Mental Health week takes center stage at St.Thomas

Last week the St.Thomas campus put on seven days worth of stress busting and awareness activities as part of what the Student Union called Mental Health Awareness Week.

Brianna Matchett, the St.Thomas Student Union Vice President of Student Life, was the one who spear headed the week of events. She said it’s something that everyone can relate to in one way or another.

“This week is important because everyone deals with mental health, whether it’s a friend or a family member,” she said, ” We are all somewhere on this continuum, we all have the ability to be in crisis.”

Glitter Jars for destressing. As the glitter falls so does your stress. Cr. Mental Health Awareness Week Facebook Page
Glitter Jars for destressing. As the glitter falls so does your stress.
Cr. Mental Health Awareness Week Facebook Page

The week started out with some stress busting activities, a dance class was held by some of the members of the dance team at the University of New Brunswick, as well as a yoga session.

A educational fair was set up in James Dunn Hall where students could go and learn about the resources that are available to them, such as student counselling at both STU and UNB, CHIMO, which is a crisis hotline, and a Mobile Crisis Unit in Fredericton.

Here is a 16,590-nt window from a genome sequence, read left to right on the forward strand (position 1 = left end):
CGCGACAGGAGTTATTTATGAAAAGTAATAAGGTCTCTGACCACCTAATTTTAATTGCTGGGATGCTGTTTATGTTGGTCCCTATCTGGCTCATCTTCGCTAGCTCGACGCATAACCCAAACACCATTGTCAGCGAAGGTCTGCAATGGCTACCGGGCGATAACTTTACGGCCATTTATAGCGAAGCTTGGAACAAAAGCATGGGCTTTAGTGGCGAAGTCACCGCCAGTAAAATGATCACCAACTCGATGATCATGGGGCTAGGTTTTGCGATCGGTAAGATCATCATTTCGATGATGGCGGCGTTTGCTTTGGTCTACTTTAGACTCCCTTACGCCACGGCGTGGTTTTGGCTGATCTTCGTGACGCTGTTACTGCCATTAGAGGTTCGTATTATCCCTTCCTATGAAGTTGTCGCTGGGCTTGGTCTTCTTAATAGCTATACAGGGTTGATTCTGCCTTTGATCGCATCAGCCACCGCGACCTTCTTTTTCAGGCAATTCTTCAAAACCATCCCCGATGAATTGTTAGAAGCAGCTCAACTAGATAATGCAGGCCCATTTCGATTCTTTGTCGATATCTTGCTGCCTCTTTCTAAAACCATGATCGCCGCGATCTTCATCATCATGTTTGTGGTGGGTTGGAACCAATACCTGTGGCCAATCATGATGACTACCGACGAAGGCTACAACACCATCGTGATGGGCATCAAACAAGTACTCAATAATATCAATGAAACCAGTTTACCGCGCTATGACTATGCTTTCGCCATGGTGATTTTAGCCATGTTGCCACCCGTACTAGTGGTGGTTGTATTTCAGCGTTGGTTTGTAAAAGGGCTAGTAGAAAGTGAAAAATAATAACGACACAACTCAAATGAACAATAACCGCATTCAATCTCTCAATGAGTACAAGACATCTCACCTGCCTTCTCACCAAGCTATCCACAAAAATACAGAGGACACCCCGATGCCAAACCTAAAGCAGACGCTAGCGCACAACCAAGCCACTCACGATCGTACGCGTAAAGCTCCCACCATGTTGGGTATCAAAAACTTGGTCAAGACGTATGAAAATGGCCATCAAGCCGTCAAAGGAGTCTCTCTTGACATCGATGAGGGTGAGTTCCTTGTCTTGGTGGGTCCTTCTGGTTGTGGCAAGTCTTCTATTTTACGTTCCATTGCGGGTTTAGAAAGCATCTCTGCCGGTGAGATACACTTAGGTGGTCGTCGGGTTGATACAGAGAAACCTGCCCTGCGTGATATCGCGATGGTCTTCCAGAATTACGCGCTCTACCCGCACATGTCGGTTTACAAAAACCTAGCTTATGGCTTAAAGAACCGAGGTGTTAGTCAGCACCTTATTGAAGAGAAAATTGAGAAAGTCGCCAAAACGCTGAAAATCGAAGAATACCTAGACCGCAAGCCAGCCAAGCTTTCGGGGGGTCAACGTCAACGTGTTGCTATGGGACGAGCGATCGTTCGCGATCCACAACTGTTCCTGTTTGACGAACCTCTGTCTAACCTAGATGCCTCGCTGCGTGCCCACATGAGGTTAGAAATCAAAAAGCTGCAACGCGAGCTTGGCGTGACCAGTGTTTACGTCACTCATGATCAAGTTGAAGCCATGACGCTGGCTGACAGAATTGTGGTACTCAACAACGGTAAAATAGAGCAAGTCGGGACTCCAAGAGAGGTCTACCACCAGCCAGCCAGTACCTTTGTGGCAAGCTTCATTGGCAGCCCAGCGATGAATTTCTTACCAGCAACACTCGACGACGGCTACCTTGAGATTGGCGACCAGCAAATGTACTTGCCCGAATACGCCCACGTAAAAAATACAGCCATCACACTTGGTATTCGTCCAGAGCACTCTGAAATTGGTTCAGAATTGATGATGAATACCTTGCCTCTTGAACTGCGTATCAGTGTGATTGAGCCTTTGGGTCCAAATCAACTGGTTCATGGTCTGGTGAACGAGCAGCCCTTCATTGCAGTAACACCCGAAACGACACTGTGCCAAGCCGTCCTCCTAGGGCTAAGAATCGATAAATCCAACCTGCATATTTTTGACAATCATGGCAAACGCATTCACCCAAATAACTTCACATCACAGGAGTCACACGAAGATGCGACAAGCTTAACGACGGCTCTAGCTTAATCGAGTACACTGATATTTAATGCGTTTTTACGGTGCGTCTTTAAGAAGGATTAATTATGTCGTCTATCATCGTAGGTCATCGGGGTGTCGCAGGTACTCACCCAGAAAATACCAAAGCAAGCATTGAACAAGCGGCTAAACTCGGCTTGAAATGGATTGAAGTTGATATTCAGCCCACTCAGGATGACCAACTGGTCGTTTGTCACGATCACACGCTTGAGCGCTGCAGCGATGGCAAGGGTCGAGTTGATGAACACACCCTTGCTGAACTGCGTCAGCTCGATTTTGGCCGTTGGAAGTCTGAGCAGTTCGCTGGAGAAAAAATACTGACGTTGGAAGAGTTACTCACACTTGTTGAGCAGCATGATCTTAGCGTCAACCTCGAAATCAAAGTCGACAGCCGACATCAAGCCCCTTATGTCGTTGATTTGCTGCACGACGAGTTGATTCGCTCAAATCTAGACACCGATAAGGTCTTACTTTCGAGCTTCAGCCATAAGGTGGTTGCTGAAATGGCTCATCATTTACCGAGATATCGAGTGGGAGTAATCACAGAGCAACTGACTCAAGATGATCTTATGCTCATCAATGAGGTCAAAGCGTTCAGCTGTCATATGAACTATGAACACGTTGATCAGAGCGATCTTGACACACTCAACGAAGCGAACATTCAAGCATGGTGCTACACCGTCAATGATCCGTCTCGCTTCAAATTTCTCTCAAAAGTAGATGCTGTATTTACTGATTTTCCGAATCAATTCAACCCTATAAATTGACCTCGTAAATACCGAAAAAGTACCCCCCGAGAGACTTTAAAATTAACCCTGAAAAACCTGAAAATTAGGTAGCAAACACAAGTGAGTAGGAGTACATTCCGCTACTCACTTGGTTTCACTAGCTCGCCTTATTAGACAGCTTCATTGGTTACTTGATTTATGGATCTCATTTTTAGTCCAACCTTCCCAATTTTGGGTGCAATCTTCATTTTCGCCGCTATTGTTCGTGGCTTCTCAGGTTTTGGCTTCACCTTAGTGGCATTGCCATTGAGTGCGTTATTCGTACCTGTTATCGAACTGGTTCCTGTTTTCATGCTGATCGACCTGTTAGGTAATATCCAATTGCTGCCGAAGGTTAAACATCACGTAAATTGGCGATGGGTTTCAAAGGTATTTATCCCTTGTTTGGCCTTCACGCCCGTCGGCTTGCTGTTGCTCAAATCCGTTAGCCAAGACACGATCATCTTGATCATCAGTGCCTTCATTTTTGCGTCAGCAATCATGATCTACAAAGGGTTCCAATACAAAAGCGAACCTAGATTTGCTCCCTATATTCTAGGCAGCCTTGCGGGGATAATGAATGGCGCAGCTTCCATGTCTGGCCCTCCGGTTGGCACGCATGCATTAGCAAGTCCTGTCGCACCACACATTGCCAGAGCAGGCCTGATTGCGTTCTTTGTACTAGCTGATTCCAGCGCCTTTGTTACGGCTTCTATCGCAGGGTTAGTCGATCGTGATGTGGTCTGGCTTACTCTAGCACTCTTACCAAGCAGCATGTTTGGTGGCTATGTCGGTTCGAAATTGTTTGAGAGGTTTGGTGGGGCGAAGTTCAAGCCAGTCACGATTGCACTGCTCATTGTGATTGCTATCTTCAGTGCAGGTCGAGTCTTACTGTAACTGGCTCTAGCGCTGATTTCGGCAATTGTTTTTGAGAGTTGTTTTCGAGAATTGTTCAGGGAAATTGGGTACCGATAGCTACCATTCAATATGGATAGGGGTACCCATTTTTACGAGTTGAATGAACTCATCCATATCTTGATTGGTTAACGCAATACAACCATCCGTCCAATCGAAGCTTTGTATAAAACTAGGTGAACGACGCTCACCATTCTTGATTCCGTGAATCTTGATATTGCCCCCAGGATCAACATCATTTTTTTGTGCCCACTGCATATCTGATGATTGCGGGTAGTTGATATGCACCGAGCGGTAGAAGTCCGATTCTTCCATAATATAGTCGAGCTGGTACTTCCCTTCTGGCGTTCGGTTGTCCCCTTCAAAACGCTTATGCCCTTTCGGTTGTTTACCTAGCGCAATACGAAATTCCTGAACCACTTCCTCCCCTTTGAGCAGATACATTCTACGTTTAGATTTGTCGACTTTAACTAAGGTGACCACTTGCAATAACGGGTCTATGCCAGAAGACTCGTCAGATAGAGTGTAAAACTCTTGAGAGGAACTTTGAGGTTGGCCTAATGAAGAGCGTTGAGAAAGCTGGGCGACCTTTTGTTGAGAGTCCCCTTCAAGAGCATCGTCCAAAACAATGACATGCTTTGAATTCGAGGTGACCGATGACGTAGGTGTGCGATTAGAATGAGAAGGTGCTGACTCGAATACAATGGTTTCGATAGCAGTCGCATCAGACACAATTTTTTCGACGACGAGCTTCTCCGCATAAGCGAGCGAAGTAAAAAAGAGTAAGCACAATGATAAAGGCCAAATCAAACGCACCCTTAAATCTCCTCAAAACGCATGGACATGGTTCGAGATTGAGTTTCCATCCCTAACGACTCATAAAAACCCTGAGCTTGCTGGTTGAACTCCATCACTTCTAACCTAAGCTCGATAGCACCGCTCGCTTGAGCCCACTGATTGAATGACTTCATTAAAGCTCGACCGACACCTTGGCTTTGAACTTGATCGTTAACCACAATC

Bell Let’s Talk fell in the middle of the week, The program is designed to break the silence around mental illness and support initiatives across Canada. The Student Union put their own twist on it with the name STU Let’s Talk, running a Twitter contest for the most  retweeted picture, video, and tweet of the day using the hashtag STULet’s Talk.

One of the bigger events of the week was the Songs and Stories Coffeehouse. This gave students the opportunity to come out and either sing a song, or tell a personal story about dealing with mental illness.

The week wrapped up with a Body Positivity Talk, covering such topics as eating disorders and self esteem. Given by STU’s Positive Mental Health Champion, Kelly Humber Kelly.  She says it’s a week that works in bringing everyone together for a good cause.

“For those people who may be struggling with mental illness who feel like they can’t really talk, feel they don’t have a voice this is the week they feel they can be open about it”, she said, “It’s because so many other people are being open about it.”

Aside from the talk, Humber Kelly has organized a series of self care workshops for February,  being held every Monday at 7 p.m. With stress busting activities like a free art class.

Fredericton Police and STU Criminology Students in a two legged race. Cr: #STULet'sTalk on Twitter
Fredericton Police and STU Criminology Students in a two legged race.
Cr: #STULet’sTalk on Twitter

The Fredericton Police were on campus showing their support for STULet’sTalk, as they partnered with some of the students from a Criminology class, taking part in some of the days events.

Bell Let’s Talk raised a record breaking 6.2 million dollars this year for Canadian mental health programs.

 

 

 

 

 

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